Made a package that just reexports the 5 packages most common to Numerics:
If you do:
] add Numerics
You now have access to
mean, etc. without having to remember which package they come from
// this came about by seeing common struggles from first-time julia users
Wondering if Random and Distributions should be included?
using LinearAlgebra, StaticArrays, SparseArrays
is the first thing I type when I open julia.
I don’t think it makes particular sense to try to find a one-size-fits-all container package. IMO it would make more sense to have a few and to instruct users in the Julia documentation how to use these containers for common tasks. As @Orbots pointed out, the subset of the STDLIB that folks use varies from person to person. I haven’t needed DataFrames yet, for one.
EDIT: Also, teaching people how to create these handy container "using"s would be even more useful. After all, it is nothing but a module. Mine would look like this:
@reexport using LinearAlgebra
@reexport using Statistics
@reexport using StatsBase
@reexport using SparseArrays
@reexport using StaticArrays
Maybe there should be something that takes a list of package names and then creates a meta-package for you…a meta-package creating package?
Also valid. That’s the emacs approach. Numerics.jl is the VSCode approach. Both have merit.
But VSCode is just easier.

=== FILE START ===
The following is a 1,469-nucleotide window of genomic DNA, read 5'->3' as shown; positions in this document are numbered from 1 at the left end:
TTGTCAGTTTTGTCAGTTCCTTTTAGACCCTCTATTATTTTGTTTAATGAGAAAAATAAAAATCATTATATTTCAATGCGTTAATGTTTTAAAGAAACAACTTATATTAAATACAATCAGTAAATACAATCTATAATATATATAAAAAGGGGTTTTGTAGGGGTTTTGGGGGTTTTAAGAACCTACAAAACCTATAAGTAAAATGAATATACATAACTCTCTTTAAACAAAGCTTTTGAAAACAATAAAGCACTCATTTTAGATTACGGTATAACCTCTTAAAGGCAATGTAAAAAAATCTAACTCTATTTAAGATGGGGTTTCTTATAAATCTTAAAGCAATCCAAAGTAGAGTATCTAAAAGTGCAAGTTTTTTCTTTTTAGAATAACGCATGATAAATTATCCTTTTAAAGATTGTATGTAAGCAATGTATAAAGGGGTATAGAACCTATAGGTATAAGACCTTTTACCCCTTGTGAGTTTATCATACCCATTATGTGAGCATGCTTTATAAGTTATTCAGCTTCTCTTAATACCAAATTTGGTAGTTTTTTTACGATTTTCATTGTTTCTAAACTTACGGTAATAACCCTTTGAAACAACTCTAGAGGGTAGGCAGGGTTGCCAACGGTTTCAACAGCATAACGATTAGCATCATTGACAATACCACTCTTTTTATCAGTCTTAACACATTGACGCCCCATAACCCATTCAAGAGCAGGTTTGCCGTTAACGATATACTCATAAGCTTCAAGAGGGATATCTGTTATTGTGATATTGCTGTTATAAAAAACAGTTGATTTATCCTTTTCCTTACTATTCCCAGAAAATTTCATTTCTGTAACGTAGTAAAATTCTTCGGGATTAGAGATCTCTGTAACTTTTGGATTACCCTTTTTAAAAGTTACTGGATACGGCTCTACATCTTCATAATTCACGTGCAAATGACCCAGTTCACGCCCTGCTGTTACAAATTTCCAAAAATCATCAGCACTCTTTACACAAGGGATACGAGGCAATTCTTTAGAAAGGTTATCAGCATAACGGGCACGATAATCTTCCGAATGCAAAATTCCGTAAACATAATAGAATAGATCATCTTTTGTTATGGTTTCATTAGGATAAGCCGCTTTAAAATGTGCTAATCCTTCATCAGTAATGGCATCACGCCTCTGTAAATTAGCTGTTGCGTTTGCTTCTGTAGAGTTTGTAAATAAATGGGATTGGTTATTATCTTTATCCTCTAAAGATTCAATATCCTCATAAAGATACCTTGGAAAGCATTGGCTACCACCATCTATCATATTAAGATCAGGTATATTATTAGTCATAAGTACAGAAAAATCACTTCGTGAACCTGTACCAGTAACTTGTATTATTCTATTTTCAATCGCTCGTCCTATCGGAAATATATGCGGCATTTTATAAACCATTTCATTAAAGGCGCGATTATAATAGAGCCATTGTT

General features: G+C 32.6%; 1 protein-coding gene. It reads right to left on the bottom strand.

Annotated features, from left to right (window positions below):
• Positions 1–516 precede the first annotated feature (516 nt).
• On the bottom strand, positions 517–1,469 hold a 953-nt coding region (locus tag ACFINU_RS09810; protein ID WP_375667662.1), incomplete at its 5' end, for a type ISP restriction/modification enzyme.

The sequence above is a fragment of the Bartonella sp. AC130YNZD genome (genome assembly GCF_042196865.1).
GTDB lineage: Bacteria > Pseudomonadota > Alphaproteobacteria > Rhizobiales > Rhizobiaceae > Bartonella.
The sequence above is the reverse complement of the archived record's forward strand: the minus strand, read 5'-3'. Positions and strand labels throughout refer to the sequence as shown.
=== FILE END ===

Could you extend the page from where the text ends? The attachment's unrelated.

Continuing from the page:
SparseArrays to the package’s bundle
The reason I didn’t add Distributions, StaticArrays, etc. is because I wanted
Numerics to load in
I’m already keeping a list of slower packages though:
// maybe they can be added if they get faster or have widespread usage
Perhaps there should be a basic version of this pacakge that only depends on stdlib modules, so that it could be safely used in any environment, without version compatibility issues.
I think one does not need a package. It is literally just a few lines inside (your own) module (complete code here). Easier to change on the fly whenever your needs change.
Not sure I understand the choice of packages wrt the name… Dataframes isn’t a numerics package, surely, and statistics packages seem a bit peripheral. SpecialFunctions, Hcubature, QuadGK, etc seem a lot more relevant.
I have this kind of stuff in my startup.jl file. Is either of the approaches this thread is about faster/shinier/better?
I personally think this is a pretty bad way to go about solving the problem of people not knowing what packages to import to know where a few functions are. For a limited few that exist by default in the global namespace in other languages (read MATLAB) it has some merit but this includes stuff like DataFrames and DataStructures where you are definitely going to have to read the docs to use so you need to know what packages are in the bundle anyway.
Pretty much the only reason I see for something like this is that if you happen to want to use all the packages that are in the bundle, then it is shorter to write
using BundlePackage over the individual packages.
It’s also a bit of a shame that a decent package name got used for something like this.
I think you should have posted this with a disclaimer.
I don’t use this myself. I like to know where things come from when I use them to code.
But, I don’t work a lot in the REPL. I can see how having a module with all the “usual” stuff may be handy.
I’m a REPL guy and mostly use the same packages all the time. The module would make my startup.jl file a few lines shorter, but I can’t see any other benefits.
Can you explain how you added this in startup?